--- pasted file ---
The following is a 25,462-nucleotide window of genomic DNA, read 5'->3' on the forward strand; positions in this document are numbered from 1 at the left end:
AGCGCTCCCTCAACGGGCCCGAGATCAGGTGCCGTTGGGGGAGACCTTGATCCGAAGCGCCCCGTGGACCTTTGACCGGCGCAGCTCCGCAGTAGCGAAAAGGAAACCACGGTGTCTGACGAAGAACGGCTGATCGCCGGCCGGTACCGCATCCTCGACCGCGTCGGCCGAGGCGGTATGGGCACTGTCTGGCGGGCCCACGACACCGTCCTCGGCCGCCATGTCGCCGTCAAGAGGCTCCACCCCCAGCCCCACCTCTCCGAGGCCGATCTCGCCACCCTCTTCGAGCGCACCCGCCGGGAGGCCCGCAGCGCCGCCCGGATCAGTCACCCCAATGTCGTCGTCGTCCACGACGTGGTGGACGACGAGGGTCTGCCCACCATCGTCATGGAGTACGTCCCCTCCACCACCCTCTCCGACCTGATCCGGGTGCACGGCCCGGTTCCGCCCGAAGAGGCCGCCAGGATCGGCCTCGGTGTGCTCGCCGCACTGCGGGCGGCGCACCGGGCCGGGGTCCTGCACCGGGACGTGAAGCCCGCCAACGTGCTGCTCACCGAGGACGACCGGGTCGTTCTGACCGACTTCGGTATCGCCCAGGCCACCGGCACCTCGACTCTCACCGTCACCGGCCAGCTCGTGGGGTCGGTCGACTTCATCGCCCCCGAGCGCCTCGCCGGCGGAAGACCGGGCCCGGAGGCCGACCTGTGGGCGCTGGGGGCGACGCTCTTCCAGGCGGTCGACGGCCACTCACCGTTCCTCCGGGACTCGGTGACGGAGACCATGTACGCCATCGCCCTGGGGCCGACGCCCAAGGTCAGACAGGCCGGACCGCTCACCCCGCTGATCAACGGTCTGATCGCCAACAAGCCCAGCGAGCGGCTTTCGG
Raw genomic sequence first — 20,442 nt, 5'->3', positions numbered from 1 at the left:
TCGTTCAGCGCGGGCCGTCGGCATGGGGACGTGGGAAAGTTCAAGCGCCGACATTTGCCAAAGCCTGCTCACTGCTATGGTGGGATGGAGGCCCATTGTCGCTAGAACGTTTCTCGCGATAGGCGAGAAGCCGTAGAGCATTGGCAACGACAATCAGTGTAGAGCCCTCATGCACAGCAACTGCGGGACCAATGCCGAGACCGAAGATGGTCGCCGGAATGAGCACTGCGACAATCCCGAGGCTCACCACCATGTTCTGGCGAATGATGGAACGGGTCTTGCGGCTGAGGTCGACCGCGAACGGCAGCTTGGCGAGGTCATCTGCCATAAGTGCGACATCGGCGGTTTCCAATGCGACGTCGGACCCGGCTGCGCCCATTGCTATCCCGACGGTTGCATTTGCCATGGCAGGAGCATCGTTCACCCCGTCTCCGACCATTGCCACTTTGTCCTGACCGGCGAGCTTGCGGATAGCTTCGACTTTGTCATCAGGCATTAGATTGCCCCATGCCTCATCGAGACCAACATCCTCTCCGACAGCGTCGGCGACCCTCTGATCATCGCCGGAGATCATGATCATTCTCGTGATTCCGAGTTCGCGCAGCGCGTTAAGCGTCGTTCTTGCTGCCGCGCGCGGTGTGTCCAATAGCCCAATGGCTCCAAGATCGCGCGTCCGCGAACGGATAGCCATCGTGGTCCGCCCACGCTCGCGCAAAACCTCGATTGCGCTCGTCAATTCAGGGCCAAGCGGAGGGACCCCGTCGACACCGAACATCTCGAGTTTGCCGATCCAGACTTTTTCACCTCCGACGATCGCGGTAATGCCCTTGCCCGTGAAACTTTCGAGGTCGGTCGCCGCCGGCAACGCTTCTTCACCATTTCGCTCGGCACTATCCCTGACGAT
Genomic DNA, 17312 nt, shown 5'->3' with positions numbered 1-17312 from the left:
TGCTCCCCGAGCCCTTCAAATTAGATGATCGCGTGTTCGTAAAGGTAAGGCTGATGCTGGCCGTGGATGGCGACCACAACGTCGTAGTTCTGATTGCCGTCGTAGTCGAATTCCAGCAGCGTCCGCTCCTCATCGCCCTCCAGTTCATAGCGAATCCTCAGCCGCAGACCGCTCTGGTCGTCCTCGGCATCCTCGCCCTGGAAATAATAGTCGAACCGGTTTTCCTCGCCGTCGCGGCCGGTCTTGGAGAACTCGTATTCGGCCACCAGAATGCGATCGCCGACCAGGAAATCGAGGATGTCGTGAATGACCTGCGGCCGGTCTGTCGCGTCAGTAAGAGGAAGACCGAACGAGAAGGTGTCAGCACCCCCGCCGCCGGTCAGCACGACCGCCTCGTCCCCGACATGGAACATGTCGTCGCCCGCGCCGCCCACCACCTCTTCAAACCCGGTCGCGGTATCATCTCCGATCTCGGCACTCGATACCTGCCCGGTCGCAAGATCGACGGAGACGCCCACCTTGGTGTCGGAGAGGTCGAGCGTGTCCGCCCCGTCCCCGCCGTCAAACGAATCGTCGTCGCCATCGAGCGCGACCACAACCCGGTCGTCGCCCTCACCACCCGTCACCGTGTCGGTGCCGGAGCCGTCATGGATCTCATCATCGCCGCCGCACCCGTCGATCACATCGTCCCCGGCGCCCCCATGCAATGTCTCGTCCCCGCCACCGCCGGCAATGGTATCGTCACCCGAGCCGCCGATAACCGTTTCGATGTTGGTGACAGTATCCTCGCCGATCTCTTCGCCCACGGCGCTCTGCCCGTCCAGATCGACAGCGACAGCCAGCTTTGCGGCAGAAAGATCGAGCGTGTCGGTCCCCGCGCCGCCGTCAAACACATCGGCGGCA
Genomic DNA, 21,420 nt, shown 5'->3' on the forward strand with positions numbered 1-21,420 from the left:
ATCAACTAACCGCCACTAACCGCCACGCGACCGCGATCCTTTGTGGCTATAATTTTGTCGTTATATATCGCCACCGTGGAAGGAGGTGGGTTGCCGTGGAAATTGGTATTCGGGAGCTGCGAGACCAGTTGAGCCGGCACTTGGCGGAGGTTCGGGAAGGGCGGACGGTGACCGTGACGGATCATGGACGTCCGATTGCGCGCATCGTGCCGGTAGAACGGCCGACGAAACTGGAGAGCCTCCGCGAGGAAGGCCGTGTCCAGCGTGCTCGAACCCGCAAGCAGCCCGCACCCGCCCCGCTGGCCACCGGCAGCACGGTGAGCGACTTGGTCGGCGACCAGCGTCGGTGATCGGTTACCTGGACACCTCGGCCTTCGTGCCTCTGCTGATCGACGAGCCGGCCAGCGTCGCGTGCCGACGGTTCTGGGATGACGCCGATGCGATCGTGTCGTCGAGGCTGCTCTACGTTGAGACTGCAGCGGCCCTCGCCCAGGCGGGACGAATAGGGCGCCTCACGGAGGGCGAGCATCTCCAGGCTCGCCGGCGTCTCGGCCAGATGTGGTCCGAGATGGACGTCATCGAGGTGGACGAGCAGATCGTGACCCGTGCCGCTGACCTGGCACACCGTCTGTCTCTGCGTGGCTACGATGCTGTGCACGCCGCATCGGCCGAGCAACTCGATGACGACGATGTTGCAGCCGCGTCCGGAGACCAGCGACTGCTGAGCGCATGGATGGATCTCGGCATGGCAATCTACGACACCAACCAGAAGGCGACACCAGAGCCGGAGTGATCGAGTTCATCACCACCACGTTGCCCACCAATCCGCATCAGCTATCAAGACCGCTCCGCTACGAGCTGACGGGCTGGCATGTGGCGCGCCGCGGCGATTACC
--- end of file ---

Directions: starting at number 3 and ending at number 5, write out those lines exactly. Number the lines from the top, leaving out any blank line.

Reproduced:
Raw genomic sequence first — 20,442 nt, 5'->3', positions numbered from 1 at the left:
TCGTTCAGCGCGGGCCGTCGGCATGGGGACGTGGGAAAGTTCAAGCGCCGACATTTGCCAAAGCCTGCTCACTGCTATGGTGGGATGGAGGCCCATTGTCGCTAGAACGTTTCTCGCGATAGGCGAGAAGCCGTAGAGCATTGGCAACGACAATCAGTGTAGAGCCCTCATGCACAGCAACTGCGGGACCAATGCCGAGACCGAAGATGGTCGCCGGAATGAGCACTGCGACAATCCCGAGGCTCACCACCATGTTCTGGCGAATGATGGAACGGGTCTTGCGGCTGAGGTCGACCGCGAACGGCAGCTTGGCGAGGTCATCTGCCATAAGTGCGACATCGGCGGTTTCCAATGCGACGTCGGACCCGGCTGCGCCCATTGCTATCCCGACGGTTGCATTTGCCATGGCAGGAGCATCGTTCACCCCGTCTCCGACCATTGCCACTTTGTCCTGACCGGCGAGCTTGCGGATAGCTTCGACTTTGTCATCAGGCATTAGATTGCCCCATGCCTCATCGAGACCAACATCCTCTCCGACAGCGTCGGCGACCCTCTGATCATCGCCGGAGATCATGATCATTCTCGTGATTCCGAGTTCGCGCAGCGCGTTAAGCGTCGTTCTTGCTGCCGCGCGCGGTGTGTCCAATAGCCCAATGGCTCCAAGATCGCGCGTCCGCGAACGGATAGCCATCGTGGTCCGCCCACGCTCGCGCAAAACCTCGATTGCGCTCGTCAATTCAGGGCCAAGCGGAGGGACCCCGTCGACACCGAACATCTCGAGTTTGCCGATCCAGACTTTTTCACCTCCGACGATCGCGGTAATGCCCTTGCCCGTGAAACTTTCGAGGTCGGTCGCCGCCGGCAACGCTTCTTCACCATTTCGCTCGGCACTATCCCTGACGAT
Genomic DNA, 17312 nt, shown 5'->3' with positions numbered 1-17312 from the left: